On the other hand, we see instances where reunification of the family is neither feasible nor desirable.  In those instances, the state will pursue a severance action.  When a severance action is initiated, the parent has the right to an attorney. The attorney will advocate for the parent in court. The state must prove its case for severance by clear and convincing evidence.  If the court terminates the parent’s rights, the parent has the right to appeal the decision.  

On appeal, the court considers the parent’s rights and the parent’s actions and balances the parent’s interests with the best interest of the child.  Michael J. v. Arizona Department of Economic Security, 196 Ariz.246, 995 P.2d 682 (2000).  In the Michael J case, the Arizona Supreme Court talked about the best interests of the child including a speedy determination of who will raise and nurture him.  The Court discussed the child’s need for stability and a normal childhood and that the child’s needs had to be a major consideration in the decision.

Resources

https://www.azleg.gov/arstitle/ (Arizona Statutes on State Legislature website)

https://www.courtlistener.com/opinion/1292043/michael-j-v-arizona-dept-of-economic-sec/
(Michael J. Decision)

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QUESTIONS

  • I have a 1 year old son. I am the temporary primary father the first visitation of the mother from 10 am to 2pm i told her of a rash and what has to be done she not only refused to do it she made it worse and returned him with a full diaper. As primary parent can i refuse the next visitation time
  • I am currently caring for a 14 month old who isn't blood related at all. He has lived with me for over 9 months now and his mom left him at a friend's cuz she had been involed in an incident where cops were coming for her and she ran. She currently hS a warrent and is still on the run but has only asked about her son a handful of times and has not seen him since she left him that day in his stroller behind the house alone. How do i go about getting rights to this little one as he is already calling me mom im the only thing he has known it would kill both of us to let her just take
  • I have a daughter with someone who has chosen drugs over her, there's been times where he did come to my house to visit her but during the visitation I realized he was still using even though he claimed he had been sober for the 2 months that my daughter had been born. Ever since then, he never really tried to get in touch with me to see her and she's now going to be a year old and I want to sever his rights. How would I go about doing this?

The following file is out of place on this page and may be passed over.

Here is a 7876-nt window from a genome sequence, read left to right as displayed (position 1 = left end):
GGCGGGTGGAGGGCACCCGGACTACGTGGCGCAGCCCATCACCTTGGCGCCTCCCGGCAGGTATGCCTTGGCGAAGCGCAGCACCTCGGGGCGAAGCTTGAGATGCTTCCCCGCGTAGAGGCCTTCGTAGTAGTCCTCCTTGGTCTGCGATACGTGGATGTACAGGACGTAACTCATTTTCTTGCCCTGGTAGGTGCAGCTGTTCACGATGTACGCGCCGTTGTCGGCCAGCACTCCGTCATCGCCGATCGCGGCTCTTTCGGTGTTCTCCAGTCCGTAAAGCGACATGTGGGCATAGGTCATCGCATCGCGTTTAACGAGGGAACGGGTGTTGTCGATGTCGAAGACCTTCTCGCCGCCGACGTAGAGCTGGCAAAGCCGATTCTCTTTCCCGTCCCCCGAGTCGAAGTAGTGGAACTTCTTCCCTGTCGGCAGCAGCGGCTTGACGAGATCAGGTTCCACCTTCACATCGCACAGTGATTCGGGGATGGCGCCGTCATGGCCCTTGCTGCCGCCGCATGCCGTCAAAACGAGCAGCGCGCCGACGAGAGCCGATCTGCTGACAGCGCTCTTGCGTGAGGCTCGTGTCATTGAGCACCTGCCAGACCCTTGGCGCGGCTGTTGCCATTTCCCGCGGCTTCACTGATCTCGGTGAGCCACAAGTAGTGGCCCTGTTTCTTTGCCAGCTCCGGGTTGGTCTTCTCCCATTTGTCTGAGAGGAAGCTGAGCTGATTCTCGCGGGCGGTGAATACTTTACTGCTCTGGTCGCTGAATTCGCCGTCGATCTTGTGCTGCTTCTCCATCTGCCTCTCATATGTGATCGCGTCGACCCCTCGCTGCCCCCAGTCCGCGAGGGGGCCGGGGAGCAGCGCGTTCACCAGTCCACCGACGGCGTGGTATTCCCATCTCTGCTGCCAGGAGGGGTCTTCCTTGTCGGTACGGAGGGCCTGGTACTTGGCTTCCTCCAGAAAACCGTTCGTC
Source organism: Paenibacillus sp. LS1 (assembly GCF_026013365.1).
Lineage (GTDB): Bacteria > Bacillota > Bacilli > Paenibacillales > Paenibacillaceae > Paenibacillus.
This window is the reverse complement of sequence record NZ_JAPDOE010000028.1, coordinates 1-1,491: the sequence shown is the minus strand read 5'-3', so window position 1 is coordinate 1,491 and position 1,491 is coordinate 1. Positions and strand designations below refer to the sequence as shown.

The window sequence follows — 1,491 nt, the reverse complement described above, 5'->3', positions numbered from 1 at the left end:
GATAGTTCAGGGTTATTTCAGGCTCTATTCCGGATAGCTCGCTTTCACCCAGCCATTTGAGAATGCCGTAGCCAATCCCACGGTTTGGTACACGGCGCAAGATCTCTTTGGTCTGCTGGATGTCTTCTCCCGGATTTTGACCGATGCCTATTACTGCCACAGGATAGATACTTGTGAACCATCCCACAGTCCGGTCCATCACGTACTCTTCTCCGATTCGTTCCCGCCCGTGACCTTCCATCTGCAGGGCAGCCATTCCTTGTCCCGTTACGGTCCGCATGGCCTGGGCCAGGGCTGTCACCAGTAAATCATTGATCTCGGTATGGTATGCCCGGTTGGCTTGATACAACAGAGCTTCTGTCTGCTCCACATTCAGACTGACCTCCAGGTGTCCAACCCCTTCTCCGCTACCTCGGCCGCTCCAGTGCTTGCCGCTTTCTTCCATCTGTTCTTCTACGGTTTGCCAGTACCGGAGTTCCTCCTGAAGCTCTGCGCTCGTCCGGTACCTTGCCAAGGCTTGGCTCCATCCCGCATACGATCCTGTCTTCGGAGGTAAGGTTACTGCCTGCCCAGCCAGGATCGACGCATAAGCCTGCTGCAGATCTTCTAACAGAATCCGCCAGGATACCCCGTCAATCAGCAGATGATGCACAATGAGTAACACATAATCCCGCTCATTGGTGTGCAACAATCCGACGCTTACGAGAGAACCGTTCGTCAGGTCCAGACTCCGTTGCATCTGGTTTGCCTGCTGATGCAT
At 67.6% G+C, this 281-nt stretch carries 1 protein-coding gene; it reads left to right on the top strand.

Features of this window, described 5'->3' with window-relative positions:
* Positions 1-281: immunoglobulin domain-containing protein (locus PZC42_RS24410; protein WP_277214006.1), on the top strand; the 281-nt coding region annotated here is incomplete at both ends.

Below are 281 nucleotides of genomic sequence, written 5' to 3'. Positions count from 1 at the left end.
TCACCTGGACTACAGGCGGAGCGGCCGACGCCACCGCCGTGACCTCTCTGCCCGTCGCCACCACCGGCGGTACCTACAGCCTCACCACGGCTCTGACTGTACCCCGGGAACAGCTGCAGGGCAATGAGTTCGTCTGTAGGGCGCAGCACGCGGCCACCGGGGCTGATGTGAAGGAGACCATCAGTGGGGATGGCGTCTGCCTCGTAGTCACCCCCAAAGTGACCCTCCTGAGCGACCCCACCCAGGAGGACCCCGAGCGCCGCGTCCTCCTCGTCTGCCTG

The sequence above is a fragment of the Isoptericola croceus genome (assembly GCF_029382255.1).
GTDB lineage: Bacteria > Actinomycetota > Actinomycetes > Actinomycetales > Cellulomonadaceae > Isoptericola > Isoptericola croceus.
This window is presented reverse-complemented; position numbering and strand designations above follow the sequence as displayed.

• I have been told that my living situation with the kids is illegal. Currently we live in a small townhome and two boys and a girl live in the same room. The boys are 13 and 10 and the girl is 14. Are there laws against this?
  • I need help. My question is where can I apply for divorce and custody for my kids. The mom has a drinking problem and does not take care of my kids. She drinks constantly and leaves them alone unsupervised when I'm at work. The mom has 3 DUIs that I know.
  • My ex and I just settled for joint cussady. He has a history of abuse. My son just told me tonight that his dad hit him and not to kiss his forhead because it still hurts. What should I do?
  • What can i do to help my child when her teacher swats her without my consent and leave a big mark on her leg when she was suppose to swat on the but?
  • My niece found out her parents are doing meth and left her home to live with her girlfriends grandmother but her parents forced her to go back home. My niece is 17, has a 3.86 GPA, a job and over 180 hours of volunteer work at the hospital. She has goals to become a photo journalist. She does not need to be in a "meth" environment. Not first time for parents. How can I get her out of that environment?
  • I am a father of two and my wife physically and mentally abuses our kids. How can I get emergency custody of my two kids?
  • My daughter's teacher has given some specific issues regarding neglect of our child. Her mother is responsible for her schooling, but on her custody days the teacher has noticed some "red flags" in the last month, as well as some increased absences. If the cases are specific enough, and I can back them up with written statements from her teacher, would this warrant a temporary order without notice?